To advance the study of male/female differences in Alzheimer’s disease (AD), the organizers of a neurodiscovery challenge have announced the winner of the $50,000 grand prize. The organizers—the Foundation for the National Institutes of Health (FNIH) and the Geoffrey Beene Foundation—had narrowed the field of potential winners to just three. Ultimately, in a voting process that included public participation, the winner emerged: Enrico Glaab, Ph.D., a research associate at the Luxembourg Centre for Systems Biomedicine, University of Luxembourg.
Dr. Glaab will receive his award, the first-ever resulting from a challenge to identify male/female differences in AD, from the Geoffrey Beene Foundation Alzheimer’s Initiative. The award will help Dr. Glaab continue his research, which focuses on age-related gene expression changes that occur in the human brain. In particular, he is studying tau-interacting ubiquitin-specific peptidase 9, a gene that shows one of the largest differences between male and female expression levels across multiple brain regions during adulthood. It is suspected of playing a role in the biochemical pathways leading to AD.
In addition to the first-place winner, a pair of second-place winners was named. All had been named preliminary winners in October. Then, to select a final winner, a voting process commenced, including online voting open to the public November 1–5, and a live vote November 7 at the Alzheimer's Disease Summit: The Path to 2025, presented by the New York Academy of Sciences, the Global CEO Initiative on Alzheimer's Disease, and the National Institute on Aging/NIH.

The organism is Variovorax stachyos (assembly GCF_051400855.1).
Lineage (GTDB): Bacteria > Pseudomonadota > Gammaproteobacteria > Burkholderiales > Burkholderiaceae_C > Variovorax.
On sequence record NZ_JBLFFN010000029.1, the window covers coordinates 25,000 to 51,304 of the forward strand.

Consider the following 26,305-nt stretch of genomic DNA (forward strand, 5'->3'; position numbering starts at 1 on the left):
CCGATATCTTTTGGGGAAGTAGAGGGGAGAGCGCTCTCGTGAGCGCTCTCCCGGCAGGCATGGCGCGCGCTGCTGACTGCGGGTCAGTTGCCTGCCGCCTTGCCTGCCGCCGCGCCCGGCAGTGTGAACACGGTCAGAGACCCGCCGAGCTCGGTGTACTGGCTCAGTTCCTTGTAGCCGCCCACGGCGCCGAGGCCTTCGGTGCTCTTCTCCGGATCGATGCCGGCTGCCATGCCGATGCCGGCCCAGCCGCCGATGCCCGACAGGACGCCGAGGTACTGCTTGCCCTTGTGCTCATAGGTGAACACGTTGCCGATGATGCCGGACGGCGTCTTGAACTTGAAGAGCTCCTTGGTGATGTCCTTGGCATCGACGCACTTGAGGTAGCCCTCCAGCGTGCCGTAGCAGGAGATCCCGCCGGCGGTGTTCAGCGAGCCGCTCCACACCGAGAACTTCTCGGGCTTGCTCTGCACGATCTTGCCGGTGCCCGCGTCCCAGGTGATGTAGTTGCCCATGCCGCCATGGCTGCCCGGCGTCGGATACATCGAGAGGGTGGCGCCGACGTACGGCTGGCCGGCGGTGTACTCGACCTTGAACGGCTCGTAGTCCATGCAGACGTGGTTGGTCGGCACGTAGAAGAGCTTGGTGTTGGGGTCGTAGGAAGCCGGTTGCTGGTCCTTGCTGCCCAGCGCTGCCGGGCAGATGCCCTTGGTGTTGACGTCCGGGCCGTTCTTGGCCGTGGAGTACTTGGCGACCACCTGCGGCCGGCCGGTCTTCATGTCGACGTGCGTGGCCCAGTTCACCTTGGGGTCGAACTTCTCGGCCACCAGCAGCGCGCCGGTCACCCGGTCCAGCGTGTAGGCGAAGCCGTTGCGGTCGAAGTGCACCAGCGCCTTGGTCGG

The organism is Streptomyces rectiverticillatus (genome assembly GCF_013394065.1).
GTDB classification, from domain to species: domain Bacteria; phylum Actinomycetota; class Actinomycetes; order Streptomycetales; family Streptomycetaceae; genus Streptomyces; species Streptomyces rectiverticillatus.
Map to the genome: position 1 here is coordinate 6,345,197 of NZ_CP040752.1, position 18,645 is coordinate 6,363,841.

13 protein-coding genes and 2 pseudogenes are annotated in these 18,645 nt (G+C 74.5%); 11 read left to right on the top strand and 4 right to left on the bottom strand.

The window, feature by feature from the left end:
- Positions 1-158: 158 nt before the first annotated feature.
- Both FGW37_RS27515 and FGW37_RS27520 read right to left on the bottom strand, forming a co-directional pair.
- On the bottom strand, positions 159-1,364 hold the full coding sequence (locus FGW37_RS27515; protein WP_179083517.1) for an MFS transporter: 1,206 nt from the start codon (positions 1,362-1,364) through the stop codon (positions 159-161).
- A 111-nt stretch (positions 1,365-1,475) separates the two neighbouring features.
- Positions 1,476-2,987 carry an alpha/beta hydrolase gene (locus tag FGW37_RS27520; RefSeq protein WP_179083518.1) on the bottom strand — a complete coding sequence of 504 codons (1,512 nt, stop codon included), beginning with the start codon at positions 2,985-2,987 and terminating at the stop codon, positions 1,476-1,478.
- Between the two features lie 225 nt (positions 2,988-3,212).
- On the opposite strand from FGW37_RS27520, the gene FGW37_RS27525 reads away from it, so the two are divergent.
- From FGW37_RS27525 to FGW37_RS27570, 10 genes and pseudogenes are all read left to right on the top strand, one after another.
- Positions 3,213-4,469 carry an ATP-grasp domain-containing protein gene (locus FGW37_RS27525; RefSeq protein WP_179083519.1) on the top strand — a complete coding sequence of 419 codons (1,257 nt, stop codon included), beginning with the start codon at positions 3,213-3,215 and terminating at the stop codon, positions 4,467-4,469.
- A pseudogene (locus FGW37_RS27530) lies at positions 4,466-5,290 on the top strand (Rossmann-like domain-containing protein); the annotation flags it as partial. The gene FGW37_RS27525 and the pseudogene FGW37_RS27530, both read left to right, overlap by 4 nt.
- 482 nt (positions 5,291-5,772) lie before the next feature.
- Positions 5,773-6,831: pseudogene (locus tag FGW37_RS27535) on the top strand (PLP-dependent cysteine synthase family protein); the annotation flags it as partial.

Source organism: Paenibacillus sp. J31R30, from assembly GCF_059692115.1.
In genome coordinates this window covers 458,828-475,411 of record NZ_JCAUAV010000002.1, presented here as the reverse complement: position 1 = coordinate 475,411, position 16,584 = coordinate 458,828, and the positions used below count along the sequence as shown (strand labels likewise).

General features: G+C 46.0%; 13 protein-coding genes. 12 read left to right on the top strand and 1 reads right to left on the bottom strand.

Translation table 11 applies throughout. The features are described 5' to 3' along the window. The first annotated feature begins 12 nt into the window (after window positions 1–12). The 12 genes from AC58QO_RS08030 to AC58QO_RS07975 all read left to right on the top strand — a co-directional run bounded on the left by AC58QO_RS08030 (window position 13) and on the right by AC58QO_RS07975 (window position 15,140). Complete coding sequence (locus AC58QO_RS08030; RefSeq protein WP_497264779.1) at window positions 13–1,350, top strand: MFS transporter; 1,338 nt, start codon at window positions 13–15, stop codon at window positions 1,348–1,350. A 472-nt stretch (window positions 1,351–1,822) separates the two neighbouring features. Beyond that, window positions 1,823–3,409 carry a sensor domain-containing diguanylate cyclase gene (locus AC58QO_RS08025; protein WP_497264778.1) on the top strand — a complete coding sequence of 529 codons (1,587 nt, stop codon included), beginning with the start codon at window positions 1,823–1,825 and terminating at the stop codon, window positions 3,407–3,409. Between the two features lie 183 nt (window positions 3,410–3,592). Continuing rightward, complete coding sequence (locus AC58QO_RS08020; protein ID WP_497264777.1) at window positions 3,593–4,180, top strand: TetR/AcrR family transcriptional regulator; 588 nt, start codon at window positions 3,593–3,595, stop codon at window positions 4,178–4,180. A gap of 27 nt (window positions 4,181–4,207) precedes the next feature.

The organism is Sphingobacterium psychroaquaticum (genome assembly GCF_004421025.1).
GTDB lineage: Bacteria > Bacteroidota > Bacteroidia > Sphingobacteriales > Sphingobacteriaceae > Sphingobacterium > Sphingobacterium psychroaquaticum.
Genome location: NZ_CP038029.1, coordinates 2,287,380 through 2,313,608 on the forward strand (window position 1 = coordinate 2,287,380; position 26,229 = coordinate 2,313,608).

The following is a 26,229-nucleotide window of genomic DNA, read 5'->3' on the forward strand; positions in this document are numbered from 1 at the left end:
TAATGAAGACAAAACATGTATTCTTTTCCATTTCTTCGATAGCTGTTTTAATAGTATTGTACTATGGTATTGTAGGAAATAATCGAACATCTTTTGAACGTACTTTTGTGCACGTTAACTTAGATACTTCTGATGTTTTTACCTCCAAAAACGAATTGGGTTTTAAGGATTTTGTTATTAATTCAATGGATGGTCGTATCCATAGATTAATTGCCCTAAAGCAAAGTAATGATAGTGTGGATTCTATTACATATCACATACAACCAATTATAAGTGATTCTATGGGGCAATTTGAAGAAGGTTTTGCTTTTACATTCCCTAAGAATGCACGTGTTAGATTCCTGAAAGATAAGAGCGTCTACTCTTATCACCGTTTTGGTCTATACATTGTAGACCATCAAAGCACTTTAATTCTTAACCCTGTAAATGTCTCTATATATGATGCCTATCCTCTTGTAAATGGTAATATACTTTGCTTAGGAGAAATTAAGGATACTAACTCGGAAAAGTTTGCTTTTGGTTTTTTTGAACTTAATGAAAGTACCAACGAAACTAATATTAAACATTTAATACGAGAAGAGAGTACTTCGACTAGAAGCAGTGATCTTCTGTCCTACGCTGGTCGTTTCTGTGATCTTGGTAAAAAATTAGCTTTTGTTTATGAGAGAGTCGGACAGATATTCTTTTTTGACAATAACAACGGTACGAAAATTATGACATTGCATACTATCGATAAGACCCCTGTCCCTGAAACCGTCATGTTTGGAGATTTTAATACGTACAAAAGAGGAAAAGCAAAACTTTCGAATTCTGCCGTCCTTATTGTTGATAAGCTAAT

The results of the voting were so close that one of the Challenge’s sponsors, Sanofi, stepped forward and offered an additional $50,000 to fund the second-place winners, Kimberly Glass, Ph.D., and John Quackenbush, Ph.D., Harvard School of Public Health, Dana-Farber Cancer Institute.
Drs. Glass and Quackenbush will continue their study of sex-specific differences in AD characterized by unique alterations in cellular network structure. “Because one finalist was a female, Dr. Kimberly Glass, we felt it was important to encourage more women to go into STEM careers,” said Anne Whitaker, president North American Pharmaceuticals and CEO of Sanofi US and founding member of Women Against Alzheimer’s.
“We are delighted with the worldwide response and interest to the challenge and congratulate Dr. Glaab, Dr. Glass, and Dr. Quackenbush’s accomplishments,” said Maria Freire, Ph.D., president and executive director, FNIH, which manages the partnership for the Alzheimer’s Disease Neuroimaging Initiative (ADNI), a study of the progression of AD that is funded by both the National Institute on Aging/NIH and private sources.
“What better way to mobilize women than ask a question that matters to them?” said Meryl Comer, president and CEO of the Geoffrey Beene Foundation Alzheimer’s Initiative and founding partner of the 21st Century BrainTrust. “The 2013 Geoffrey Beene Global NeuroDiscovery Challenge supports and validates this research focus for our next-generation scientists that benefits both women and men.”
The 2013 Geoffrey Beene Global NeuroDiscovery Challenge invited researchers to leverage large sets of clinical data and novel analytical approaches to elucidate the causes and consequences of male/female differences in destructive physical changes in the brain, to clarify how those changes translate into progression of physical symptoms, and to determine the influence of genetics and hormones on the development of AD in both men and women.
Featured speakers at the November 7, 2013 Alzheimer's Disease Summit included Dr. Freire; Freda Lewis Hall, executive vice president and CMO, Pfizer; Anne Whitaker; Reisa Sperling, M.D., professor of neurology and director, Center for Alzheimer's Research and Treatment, Brigham and Women's Hospital; and Meryl Comer.